As Steve Gesell continued to seek out creative solutions to the homeless problem—specifically those presenting a hazard to public safety—he thought about the choke points. Where do these individuals congregate? What do they have in common? It did not take him long to find the lowest common denominator: Hurricane, a cheap 40-ounce bottle of beer sold by San Luis Obispo liquor stores. Gesell immediately went on a crusade, asking retailers to refrain from selling this and other liquors to known Will Nots in the community. “If they are not going to follow the rules,” he reasoned, “then we’re not going to allow them to sit around in plain site and get blasted all day.” The effort was met with mixed reviews. Hurricane is an important profit center for some of the establishments, as the Will Nots’ loose change, commonly acquired while panhandling, goes toward purchasing as many as 14 bottles a day—each. Yet, Gesell was determined to continue to disrupt the culture, and making it much less convenient to get a nice buzz going may be incentive enough to continue on to Santa Cruz or Santa Barbara. Better yet, word may finally start to get out that SLOPD was no longer soft and that San Luis Obispo was not a pleasant place to “hang out” anymore.

The innovative carrot and stick approach employed by the top law enforcer seemed to be working, although slowly. Despite periods of time when the seasonal influx of Will Nots swelled, the efforts were starting to pay dividends. The CAT team was getting wins and was finding success through its constant face time with this segment of the population. It was no longer possible to spend the day in Mission Plaza, for example, without Officers Behrens and Fellows asking you the 5-W’s. With green shoots finally beginning to appear after a massive effort to sow an entirely new crop by taking this new approach, it came as a jolting shock when news surfaced last month that Chief Gesell had been fired. His boss, City Manager Lichtig, had decided that, “To reach peak performance, the City Manager and Police Chief need to be in complete alignment.” This misalignment, as it turns out, would set local taxpayers back $120,000. As Gesell, who had been hired by Lichtig after an “exhaustive national search” just three years ago, would no longer be allowed to implement his “creative approach” that she had once touted.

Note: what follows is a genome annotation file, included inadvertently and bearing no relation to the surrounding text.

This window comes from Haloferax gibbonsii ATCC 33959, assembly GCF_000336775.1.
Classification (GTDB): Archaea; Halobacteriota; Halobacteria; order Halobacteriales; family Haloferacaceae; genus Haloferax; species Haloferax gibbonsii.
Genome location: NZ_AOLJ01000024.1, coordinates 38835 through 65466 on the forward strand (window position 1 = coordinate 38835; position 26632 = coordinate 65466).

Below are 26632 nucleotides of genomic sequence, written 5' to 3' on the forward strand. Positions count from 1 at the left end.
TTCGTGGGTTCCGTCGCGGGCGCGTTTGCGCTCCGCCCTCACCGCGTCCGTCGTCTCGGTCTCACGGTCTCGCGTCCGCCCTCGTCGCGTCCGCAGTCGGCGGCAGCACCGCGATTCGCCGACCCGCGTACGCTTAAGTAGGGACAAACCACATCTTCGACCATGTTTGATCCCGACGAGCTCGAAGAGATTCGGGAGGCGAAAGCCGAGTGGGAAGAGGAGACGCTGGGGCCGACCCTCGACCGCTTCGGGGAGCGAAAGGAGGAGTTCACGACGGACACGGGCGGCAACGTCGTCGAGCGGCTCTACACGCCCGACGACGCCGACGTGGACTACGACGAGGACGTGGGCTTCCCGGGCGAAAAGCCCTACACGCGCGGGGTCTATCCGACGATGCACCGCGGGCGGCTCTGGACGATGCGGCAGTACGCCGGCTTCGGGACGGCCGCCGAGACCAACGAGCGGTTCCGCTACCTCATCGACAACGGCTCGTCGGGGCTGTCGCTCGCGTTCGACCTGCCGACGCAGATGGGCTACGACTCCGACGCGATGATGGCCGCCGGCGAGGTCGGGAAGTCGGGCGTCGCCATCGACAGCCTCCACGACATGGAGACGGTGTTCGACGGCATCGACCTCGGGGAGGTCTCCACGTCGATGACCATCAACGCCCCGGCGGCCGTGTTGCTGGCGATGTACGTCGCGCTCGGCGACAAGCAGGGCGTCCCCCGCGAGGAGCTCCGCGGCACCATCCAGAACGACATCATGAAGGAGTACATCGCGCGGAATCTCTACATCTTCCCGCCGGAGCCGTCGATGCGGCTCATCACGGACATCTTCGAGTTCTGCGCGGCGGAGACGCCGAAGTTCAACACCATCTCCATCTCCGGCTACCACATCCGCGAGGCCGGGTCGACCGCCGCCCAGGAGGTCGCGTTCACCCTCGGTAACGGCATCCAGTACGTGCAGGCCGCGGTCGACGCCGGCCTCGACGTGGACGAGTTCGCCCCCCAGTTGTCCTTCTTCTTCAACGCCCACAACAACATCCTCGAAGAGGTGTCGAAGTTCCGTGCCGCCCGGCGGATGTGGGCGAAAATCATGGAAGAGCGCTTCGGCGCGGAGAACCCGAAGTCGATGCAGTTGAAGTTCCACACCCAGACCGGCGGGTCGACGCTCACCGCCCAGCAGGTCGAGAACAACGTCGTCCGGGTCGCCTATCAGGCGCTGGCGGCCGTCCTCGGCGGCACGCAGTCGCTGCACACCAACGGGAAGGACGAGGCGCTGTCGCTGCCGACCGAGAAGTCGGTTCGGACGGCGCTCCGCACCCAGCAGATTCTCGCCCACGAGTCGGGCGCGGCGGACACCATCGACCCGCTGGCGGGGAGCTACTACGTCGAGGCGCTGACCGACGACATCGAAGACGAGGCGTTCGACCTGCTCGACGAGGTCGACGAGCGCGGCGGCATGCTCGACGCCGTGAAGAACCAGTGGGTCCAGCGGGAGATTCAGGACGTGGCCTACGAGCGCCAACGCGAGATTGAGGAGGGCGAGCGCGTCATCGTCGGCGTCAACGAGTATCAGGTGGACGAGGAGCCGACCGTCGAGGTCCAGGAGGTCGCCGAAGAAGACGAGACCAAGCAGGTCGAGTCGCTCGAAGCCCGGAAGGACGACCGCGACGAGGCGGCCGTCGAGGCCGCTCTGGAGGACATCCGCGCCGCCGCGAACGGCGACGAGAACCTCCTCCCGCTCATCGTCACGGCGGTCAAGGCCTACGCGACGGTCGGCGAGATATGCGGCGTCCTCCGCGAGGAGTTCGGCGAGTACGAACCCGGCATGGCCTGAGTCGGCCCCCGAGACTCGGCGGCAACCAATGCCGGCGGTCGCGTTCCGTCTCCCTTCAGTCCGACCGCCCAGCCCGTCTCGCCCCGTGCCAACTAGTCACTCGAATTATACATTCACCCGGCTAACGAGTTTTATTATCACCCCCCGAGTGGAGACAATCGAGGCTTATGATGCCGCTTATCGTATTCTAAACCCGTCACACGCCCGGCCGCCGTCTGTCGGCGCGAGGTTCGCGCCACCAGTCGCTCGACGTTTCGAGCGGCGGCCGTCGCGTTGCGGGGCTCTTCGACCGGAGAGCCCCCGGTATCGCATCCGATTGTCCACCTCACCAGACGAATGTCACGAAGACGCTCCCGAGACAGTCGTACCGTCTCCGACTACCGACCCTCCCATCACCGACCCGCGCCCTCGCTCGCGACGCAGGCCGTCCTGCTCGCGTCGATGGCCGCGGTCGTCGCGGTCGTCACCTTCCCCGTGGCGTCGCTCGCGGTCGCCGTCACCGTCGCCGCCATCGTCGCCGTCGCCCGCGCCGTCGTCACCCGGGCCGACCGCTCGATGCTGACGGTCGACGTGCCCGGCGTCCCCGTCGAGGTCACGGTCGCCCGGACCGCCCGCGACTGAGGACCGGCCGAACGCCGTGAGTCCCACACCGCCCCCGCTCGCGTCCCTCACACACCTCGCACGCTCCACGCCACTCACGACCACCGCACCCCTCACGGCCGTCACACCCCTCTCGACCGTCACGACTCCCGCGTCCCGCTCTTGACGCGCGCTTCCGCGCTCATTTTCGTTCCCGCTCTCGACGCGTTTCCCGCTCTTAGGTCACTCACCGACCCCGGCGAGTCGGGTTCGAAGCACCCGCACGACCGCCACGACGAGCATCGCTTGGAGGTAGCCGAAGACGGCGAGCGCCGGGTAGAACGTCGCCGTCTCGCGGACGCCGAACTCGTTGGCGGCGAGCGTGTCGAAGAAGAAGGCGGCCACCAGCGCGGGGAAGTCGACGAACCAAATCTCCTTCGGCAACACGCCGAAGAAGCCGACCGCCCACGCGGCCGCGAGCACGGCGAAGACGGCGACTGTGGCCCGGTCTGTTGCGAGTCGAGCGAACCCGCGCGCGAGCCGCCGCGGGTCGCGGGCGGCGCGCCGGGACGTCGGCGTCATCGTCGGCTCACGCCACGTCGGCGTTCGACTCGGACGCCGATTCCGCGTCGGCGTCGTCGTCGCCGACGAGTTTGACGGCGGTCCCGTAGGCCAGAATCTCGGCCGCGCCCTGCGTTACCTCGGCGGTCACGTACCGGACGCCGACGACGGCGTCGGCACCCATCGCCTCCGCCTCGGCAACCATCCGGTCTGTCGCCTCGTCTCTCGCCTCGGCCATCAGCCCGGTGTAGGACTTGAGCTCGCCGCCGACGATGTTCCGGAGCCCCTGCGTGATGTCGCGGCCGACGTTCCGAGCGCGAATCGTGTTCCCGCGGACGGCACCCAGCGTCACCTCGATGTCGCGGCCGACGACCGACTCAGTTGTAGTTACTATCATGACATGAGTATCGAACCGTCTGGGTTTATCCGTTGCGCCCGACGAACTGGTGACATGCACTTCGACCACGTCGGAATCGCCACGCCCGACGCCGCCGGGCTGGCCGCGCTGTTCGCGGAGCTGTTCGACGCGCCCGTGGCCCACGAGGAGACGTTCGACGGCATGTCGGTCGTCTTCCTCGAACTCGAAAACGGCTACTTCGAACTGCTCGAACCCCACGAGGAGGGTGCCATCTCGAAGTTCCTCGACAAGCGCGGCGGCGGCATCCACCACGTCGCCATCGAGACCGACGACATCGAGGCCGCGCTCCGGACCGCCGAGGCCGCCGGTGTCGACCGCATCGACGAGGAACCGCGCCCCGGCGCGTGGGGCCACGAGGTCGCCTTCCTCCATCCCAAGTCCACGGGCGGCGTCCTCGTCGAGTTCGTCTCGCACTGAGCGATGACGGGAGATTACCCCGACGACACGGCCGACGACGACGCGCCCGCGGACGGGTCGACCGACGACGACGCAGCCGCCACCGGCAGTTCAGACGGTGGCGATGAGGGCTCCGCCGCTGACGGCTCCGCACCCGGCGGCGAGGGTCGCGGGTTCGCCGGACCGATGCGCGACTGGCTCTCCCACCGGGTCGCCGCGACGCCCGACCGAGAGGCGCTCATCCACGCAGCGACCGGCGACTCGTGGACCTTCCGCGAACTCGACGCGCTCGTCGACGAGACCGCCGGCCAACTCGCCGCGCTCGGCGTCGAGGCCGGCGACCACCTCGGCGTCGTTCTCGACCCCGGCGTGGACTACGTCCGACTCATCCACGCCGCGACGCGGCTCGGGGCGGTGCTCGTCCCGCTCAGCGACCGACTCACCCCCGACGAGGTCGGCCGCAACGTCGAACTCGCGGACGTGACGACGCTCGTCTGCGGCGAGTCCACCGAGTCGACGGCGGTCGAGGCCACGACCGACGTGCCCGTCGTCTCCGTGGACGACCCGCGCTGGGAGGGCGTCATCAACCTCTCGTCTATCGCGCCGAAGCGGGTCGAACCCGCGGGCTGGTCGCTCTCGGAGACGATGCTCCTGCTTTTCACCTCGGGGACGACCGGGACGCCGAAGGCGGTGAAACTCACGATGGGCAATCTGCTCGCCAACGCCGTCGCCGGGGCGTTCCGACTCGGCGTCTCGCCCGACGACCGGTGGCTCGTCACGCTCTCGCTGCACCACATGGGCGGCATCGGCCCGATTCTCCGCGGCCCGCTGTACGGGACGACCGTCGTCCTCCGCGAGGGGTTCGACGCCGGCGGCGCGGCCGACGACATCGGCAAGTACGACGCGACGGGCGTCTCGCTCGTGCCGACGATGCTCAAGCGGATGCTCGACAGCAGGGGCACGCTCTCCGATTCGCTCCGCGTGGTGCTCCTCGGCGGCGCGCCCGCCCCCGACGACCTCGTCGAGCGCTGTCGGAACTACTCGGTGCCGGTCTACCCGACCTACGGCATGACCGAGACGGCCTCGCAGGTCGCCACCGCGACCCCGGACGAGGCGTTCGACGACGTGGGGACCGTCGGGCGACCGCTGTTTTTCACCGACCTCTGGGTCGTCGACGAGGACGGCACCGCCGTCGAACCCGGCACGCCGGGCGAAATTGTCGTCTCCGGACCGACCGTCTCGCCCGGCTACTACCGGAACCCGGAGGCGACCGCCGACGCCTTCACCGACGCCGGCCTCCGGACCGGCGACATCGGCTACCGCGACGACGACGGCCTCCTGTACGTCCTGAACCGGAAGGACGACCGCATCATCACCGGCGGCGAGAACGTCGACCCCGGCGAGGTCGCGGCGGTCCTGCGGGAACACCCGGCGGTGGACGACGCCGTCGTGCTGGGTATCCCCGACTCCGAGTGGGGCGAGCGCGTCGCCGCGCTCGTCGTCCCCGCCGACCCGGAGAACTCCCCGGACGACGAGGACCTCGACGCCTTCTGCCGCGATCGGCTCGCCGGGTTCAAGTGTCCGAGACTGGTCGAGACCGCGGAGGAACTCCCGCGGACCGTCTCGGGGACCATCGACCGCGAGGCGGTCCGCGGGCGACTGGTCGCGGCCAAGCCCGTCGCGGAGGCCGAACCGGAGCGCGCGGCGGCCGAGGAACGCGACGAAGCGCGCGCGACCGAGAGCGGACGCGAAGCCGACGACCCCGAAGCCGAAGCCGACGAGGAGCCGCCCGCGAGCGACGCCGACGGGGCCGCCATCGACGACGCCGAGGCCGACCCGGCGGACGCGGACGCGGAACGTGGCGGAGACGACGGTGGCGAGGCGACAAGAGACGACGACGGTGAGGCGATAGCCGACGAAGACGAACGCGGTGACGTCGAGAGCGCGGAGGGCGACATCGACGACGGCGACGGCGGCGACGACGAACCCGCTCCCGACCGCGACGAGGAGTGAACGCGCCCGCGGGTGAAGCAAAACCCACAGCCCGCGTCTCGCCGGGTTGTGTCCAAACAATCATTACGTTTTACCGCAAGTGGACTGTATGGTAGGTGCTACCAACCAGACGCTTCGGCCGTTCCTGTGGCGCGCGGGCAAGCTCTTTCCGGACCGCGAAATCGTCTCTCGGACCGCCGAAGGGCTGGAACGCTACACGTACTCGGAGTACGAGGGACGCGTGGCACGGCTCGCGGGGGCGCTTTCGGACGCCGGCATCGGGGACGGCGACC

Beyond the obvious question of “Why?,” which no one at City Hall will answer—citing the ubiquitous “it’s a personnel matter” rationale— we only know that the termination was done “without cause,” which is what triggered the six-figure payout that also came with a gag order preventing Gesell and Lichtig from discussing it after the fact. Some speculate that the controversial op-ed piece concerning the events of Ferguson, Missouri Gesell penned last December was the beginning of the end. And, others point to the many conferences he attended last year—three times more than any other county police chief—as the wedge that formed between the two. The only thing we know for sure is that those items were never adversely cited in his personnel file and nothing egregious happened, otherwise he would have been fired “with cause” and no settlement would have been offered. Instead sources contend that it came down to a differing set of opinions concerning the objectives of SLOPD. Aside from the outrage over vaporizing a cool $120,000 to settle what many characterize as simply a personality clash, it leaves us with a larger question concerning the Will Nots, which is: Where do we go from here? SLO LIFE

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Family Fun

The Central Coast is full of people who pursue their passions, not the least of which was Charles Paddock. A park ranger who nursed wild animals back to life, Paddock cared for hundreds of

wild birds and mammals. In 1963 he moved his growing zoo to its present site and it became known as the Atascadero Zoo. After his passing, the city took ownership of the zoo and named it after the beloved man who cared so deeply for the wellbeing of local and rare animals.

The zoo now boasts over 60 different species of birds, mammals, reptiles, and amphibians.

My friend and I enjoyed the Caribbean Flamingos, the Red Pandas, and the Bennett’s Wallaby.

We went on a Friday morning during a local field trip for a group of first graders. The energy and excitement was contagious.

Running from exhibit to exhibit the children called each others’ attention to the funny frowning faces the